By E. J. Keall Department of Middle East and Islamic Studies, University of Toronto, Revised by Irma Marx

Zoroastrianism, is the religion founded by Zoroaster, or Zarathustra, in Persia toward the end of the seventh century BCE. Today, obscurity still surrounds many details of the personality of Zoroaster, as well as the time and place of his preaching. Scholars have dated his birth in the latter half of the seventh century BCE and his death seventy-seven years later. When he was thirty years old, he began his ministry, but for ten years he had only one disciple, his cousin. His progress began when he converted his doctrine to a local ruler, Vashtaspa. Under the royal auspices, disciples rapidly increased, but holy wars developed between believers and unbelievers. In one of these battles Zoroaster was killed, but his faith lived on. To spread the Zoroastrian faith, missionaries carried its message throughout the land until it became a national religion. Later it spread beyond the border of Persia, and in time it interpenetrated Hebraic and Hellenistic thought, but it is difficult to trace any direct influence upon these later intellectual developments.

The conflict with Rome and the struggle over Armenia had been hightened by the issue of Christianity. The Iranians were Zoroastrians. In fact, by instituting the beliefs of the cult associated with Ahura Mazda as a state religion, the Sasanians had become militant Zoroastrians. As expressed under the regime in the form of orthodox Zoroastrian dualism, the good spirit of light Ohrmizd (Ahura Mazda), was opposed to the demon of evil, Ahriman. Ahriman was associated with subordinate angels, but these enjoyed a position in the official expression of the faith far inferior to that of the holy element of fire. The reverence for fire has given erroneous cause for the belief that the Zoroastrians were fire worshippers. By their insistence upon the orthodox form of dualistic Zoroastrianism and their persecution of heresies and even mildly heterodox cults, the Sasanians were responsible for the increasing formalization of the faith, for which the tending of the holy fires became one of the most highly prescribed rituals.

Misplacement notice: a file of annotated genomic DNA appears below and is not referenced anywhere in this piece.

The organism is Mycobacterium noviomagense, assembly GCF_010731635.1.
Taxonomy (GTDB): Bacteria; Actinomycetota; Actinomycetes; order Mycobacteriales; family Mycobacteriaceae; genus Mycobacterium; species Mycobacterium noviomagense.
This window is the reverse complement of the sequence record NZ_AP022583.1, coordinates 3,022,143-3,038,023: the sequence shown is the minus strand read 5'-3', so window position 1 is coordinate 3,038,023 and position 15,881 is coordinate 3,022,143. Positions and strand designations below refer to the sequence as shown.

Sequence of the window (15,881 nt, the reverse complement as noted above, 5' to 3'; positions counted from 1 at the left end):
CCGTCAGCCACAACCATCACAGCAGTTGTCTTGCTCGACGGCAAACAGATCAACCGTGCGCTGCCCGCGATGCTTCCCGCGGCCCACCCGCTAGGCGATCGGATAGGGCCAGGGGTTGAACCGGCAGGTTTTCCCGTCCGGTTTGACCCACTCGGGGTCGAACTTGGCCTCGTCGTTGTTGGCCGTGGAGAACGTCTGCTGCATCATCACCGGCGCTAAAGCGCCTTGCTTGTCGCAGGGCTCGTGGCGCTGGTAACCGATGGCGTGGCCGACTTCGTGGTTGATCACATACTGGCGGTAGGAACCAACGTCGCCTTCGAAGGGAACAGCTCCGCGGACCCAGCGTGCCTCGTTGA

Many once-domed structures of the Sasanian era that survived have been labeled 'fire-temples' without any justification. Some of the surviving buildings could possibly be associated with secular pavilions or parts of palaces. The fire-temple designation has been applied simply because the tending of the holy fires appears to outsiders as the most exotic aspect of the religion. The Muslim conquerors of the seventh century AD were amazed by the numerous fire-temples, and some of these buildings were converted into mosques, which became the most distinctive architectural aspect of later Iranian architecture.

There were three categories of fires corresponding to the three original castes of society: priests, warrior, and commoners. In addition, there was the king's own royal fire. This was lit at the beginning of his reign and carried around on a portable altar. The fire is illustrated on the reverse of the silver coins. It is also known that there were prescribed rituals for the renewal of the strength of the fire, from parent fire down to that in the private home. Materials used were specially purified for the purpose and, after being brought out into the open for a ceremony, the fire was returned to its sanctuary for further purification. Unfortunately, it is difficult to disentangle the ancient Zoroastrian practices from the way in which customs have developed within the post-Islamic Zoroastrian communities, which are represented in their largest numbers by the Parsees of India. In Sasanian times various popular and philosophic believes including magic and demonology were also held by the people, and these attitudes survived in spite of the increasing formalistic expression of the religion and the growth of a rigid caste system for the priesthood.